Indiana Governor Mitch Daniels recently created the bipartisan Commission on Local Government Reform. In recent remarks, the Governor noted: “For its size and population, Indiana has far too much local government. Indiana has some 2,700 local units of government authorized to levy property taxes. Governing these units are more than 10,700 elected officials, 1,100 of whom assess property. Few other states have as much local government.”
Perhaps not; but there are more than 500,000 elected officials in the United States, 96 percent of whom serve in local governments. The remarks are correct insomuch as electoral density—the number of elected officials per capita or per governmental unit—varies greatly from place to place. The most electorally dense county has more than 20 times the average number of elected officials per capita.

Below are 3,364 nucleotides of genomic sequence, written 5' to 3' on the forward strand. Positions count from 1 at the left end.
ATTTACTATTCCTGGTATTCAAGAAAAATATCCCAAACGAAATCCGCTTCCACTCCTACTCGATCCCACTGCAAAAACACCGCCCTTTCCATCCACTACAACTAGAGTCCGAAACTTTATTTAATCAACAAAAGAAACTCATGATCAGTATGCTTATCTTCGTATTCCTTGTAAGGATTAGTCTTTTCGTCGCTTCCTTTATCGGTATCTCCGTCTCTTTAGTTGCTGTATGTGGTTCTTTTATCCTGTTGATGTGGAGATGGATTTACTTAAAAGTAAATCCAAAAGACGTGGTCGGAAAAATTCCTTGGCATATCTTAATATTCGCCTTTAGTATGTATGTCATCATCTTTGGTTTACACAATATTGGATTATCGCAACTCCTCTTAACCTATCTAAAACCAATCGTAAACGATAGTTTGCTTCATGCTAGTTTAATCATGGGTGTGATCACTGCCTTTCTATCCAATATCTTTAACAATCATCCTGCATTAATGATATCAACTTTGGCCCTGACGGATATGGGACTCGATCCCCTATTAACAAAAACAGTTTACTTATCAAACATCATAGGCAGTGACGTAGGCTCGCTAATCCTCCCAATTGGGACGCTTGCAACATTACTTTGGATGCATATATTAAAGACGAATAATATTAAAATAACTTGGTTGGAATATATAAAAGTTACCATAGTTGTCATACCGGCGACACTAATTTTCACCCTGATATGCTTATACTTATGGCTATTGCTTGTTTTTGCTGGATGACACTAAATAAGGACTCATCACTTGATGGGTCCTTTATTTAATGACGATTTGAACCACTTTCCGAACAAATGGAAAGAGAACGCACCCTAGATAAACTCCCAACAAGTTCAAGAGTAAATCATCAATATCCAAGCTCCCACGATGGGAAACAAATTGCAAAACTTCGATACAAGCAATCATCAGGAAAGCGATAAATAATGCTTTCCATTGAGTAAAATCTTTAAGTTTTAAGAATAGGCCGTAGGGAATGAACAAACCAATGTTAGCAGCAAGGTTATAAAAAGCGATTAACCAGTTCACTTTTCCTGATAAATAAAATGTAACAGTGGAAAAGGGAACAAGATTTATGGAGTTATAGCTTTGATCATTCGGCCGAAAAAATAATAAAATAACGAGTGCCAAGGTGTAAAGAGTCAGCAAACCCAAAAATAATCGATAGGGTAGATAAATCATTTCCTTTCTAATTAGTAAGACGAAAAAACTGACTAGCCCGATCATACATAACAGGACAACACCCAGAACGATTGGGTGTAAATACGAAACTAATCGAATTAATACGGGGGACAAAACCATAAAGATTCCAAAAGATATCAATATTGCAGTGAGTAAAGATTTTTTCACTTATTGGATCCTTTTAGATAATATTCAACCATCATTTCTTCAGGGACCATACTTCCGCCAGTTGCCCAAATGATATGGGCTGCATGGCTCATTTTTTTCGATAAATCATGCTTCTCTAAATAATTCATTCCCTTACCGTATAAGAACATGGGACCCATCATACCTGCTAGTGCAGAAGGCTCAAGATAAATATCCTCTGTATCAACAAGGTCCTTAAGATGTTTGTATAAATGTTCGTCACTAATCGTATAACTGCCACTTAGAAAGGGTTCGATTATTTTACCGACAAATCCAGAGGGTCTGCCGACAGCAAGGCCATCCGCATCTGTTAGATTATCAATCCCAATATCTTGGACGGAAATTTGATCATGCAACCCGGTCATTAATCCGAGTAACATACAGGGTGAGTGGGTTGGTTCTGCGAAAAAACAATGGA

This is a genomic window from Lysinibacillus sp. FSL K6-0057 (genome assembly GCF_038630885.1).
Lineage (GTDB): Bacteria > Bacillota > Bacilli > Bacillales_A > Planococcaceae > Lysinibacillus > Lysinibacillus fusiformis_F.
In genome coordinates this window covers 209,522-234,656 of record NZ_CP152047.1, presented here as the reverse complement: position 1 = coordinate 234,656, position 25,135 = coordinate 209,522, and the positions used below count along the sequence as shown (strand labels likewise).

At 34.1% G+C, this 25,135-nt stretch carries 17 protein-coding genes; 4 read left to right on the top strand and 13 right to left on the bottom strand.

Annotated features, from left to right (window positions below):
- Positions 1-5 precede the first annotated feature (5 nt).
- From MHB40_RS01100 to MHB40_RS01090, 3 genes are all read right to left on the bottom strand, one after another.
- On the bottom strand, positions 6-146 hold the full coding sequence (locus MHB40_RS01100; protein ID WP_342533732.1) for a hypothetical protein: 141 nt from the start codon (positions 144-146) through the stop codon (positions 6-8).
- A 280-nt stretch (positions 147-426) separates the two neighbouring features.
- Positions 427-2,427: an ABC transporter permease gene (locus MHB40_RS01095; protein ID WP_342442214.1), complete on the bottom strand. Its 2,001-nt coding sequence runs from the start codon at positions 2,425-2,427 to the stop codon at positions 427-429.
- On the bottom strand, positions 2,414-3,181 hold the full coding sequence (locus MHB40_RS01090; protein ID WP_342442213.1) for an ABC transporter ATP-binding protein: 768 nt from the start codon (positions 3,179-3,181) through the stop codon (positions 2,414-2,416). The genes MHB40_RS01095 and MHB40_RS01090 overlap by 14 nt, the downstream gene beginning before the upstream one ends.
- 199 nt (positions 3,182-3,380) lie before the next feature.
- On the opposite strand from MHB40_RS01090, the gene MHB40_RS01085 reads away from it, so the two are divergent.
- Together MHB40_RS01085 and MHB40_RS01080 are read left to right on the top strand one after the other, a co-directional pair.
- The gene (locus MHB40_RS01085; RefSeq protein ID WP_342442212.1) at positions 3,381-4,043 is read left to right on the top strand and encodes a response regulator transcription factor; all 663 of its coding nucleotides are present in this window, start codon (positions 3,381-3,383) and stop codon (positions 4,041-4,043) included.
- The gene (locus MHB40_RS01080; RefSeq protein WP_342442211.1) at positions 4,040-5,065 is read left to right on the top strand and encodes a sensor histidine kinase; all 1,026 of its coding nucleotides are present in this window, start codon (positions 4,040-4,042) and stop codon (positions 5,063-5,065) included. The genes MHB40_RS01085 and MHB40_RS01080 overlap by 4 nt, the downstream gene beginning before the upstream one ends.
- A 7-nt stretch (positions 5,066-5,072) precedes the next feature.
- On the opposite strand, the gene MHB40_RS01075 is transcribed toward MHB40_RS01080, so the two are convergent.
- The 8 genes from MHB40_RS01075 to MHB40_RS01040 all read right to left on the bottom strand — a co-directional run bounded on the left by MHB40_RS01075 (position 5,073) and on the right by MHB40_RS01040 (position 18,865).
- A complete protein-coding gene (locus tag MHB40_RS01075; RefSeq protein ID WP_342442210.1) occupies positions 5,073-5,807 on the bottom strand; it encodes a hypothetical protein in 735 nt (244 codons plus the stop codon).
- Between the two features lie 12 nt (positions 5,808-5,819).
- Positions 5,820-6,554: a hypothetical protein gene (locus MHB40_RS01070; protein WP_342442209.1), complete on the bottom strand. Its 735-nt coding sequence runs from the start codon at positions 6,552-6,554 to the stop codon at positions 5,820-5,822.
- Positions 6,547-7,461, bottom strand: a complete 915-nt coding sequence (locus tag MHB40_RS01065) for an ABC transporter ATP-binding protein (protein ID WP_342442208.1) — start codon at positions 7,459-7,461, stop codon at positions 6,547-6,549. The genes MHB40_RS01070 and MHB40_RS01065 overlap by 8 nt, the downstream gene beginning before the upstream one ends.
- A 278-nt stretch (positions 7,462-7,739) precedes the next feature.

How would we know whether Indiana or any other state has too many local governments or too few? What is the benchmark for deciding whether there too many elected officials in a jurisdiction or not enough?